A light show under your nose can be more fun than I first thought. Until recently, Govee's clever Ambilight alternative adorned my PC setup and transformed my dark gaming pit into a visual fireworks display.
You can read more about it here: A small box for the PC significantly upgrades my gaming setup, but not without a catch
The hook: Because the Govee AI Gaming Sync Box previously relied on HDMI 2.0, it supports a maximum of 60 Hertz. So I practiced patience. With the announcement at CES, the manufacturer is now releasing a second generation that makes my big criticism go to waste and finally supports 4K content with up to 120 Hertz.
Oh yes, Matter support is now also at the start.
Govee HDMI 2.1 Sync Box: The predecessor only has a few weaknesses
What exactly does the Govee AI Gaming Sync Box do?? An AI that sleeps in the box recognizes the content on your screen and adjusts the lighting of the LEDs in the background of your device accordingly.
In addition, some games are accompanied by additional, sometimes unusual lighting effects. For example, if you land a first blood in League of Legends, the box will bathe the environment in a strong blood red.
The effects can be adjusted as desired in the app.
The criticisms so far: The first sync box is anything but cheap and, depending on the monitor resolution, the box only manages a refresh rate of 60 Hertz.
For this reason, I made a limited recommendation in my review.
With 2K or Full HD screens, the first generation can achieve significantly more with FPS numbers of up to 144 or 240 Hz.
Things look different at resolutions above 2K, hence the limited recommendation. Don't get me wrong: Depending on the game title, this can be completely sufficient, not to mention subjective requirements.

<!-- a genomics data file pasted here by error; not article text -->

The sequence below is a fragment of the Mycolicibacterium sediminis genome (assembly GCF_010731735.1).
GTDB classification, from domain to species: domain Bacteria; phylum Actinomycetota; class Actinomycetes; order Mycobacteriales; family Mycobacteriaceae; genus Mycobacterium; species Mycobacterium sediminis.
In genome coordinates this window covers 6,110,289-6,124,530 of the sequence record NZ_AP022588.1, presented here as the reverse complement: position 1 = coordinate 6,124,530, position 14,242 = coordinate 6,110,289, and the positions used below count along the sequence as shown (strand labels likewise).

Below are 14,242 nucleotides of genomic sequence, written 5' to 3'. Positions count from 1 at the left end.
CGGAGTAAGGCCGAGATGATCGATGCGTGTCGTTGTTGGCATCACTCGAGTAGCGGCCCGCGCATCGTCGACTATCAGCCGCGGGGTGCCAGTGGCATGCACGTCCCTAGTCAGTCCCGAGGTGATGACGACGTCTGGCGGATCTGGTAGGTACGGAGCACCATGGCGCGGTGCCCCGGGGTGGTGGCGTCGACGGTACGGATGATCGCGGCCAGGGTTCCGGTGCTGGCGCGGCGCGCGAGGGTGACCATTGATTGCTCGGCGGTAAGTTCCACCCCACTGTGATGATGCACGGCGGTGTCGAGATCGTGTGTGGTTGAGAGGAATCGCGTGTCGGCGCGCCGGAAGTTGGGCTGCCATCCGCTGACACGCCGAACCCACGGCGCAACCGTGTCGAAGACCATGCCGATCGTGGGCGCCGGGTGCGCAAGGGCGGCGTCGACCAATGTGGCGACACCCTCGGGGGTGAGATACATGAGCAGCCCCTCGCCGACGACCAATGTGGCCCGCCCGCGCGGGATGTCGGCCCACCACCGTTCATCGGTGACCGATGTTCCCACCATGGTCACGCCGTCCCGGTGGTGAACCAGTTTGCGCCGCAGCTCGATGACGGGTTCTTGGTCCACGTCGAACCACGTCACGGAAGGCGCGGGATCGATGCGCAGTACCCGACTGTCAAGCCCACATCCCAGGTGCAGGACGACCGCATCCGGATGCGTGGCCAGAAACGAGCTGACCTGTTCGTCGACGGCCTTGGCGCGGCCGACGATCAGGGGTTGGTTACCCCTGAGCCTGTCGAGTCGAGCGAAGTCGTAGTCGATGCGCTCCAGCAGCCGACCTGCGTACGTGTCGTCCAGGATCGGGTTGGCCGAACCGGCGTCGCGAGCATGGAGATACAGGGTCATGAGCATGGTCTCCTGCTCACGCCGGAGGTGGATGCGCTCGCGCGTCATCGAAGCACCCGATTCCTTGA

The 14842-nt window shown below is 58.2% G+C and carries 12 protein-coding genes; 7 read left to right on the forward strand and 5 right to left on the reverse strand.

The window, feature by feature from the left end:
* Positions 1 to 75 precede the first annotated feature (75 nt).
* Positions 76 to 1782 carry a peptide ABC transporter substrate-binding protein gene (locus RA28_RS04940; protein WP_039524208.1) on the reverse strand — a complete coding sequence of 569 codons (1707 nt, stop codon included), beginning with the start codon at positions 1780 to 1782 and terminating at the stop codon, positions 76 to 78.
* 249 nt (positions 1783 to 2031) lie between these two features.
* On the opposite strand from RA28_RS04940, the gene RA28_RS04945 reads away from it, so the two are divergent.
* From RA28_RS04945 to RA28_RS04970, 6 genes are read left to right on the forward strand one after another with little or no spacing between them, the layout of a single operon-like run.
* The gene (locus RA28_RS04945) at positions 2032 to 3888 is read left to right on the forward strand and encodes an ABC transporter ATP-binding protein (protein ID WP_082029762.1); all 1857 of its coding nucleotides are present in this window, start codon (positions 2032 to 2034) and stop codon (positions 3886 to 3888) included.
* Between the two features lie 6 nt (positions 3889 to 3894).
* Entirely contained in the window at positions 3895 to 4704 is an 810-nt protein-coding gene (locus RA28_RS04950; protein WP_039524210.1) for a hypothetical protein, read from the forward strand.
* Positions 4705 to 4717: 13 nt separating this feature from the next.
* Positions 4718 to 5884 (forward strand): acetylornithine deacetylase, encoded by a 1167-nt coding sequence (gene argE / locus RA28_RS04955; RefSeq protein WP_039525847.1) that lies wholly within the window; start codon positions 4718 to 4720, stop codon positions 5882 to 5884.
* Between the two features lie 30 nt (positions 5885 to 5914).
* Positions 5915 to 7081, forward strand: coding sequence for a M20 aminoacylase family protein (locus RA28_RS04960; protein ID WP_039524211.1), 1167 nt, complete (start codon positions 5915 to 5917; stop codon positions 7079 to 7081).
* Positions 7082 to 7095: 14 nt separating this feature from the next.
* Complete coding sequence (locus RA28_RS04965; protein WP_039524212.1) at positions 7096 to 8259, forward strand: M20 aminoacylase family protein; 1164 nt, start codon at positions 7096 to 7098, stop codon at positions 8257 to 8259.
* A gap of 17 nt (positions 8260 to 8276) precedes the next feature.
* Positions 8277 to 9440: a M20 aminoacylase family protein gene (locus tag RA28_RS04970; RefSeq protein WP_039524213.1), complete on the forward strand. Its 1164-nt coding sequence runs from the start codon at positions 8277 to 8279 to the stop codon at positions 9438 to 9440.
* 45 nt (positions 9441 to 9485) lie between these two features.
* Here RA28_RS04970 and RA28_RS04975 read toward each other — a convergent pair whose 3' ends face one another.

But this is exactly where Govee comes in with the second generation, that is: 4K with up to 120 Hertz. Gamers with ultra-widescreen monitors like me also benefit from this.
According to the announcement, the new box even manages to play 8K content, although so far there is no word on the refresh rate.
The AI Gaming Syncbox brings a lot of cable clutter to your desk.
Attaching the light strips is much easier with two additional hands.
As with its predecessor, a continuous lightstrip must be attached to the monitor or television. According to Govee, this has 75 RGBICW LEDs per meter, with a white LED ensuring finer color development.
The only thing that might not be easy to digest is the price, the current box is already on the shelves with a sinfully expensive RRP of 299 euros. The next generation is likely to be priced in a similar range, if not even more expensive.
The manufacturer is still holding back with exact price information.
And the competition? Another prominent representative in this area is Philips with the Hue Play Sync Box, which also offers HDMI 2.0 at 4K with up to 60 Hertz.
However, with a recommended retail price of 270 euros, you only get the box. LED strips or other lighting for synchronization must also be purchased.
However, it remains a matter of time until Philips presents its second generation of the Hue Play Sync Box.
Govee HDMI 2.1 Sync Box comes with Matter support
Another detail can be read between the lines of the official press release: The HDMI 2.1 Sync Box supports Matter.
Matter is the cross-manufacturer smart home standard that simplifies communication between different devices.
You can find out more about Matter in our article:
Why the new smart home standard is so important and what will change with it
I can't get my hands on a corresponding test sample soon enough. Only then will it become clear whether Govee keeps what they promise with the HDMI 2.1 Sync Box. After my experience with the first box, I'm very positive, at least for the time being.
Do you also find the HDMI 2.1 Sync Box promising or have you not been convinced by the dynamic backlighting yet? Are you following CES right now? Which innovations do you find particularly exciting so far and which announcements are you disappointed with? Feel free to write it to us in the comments below!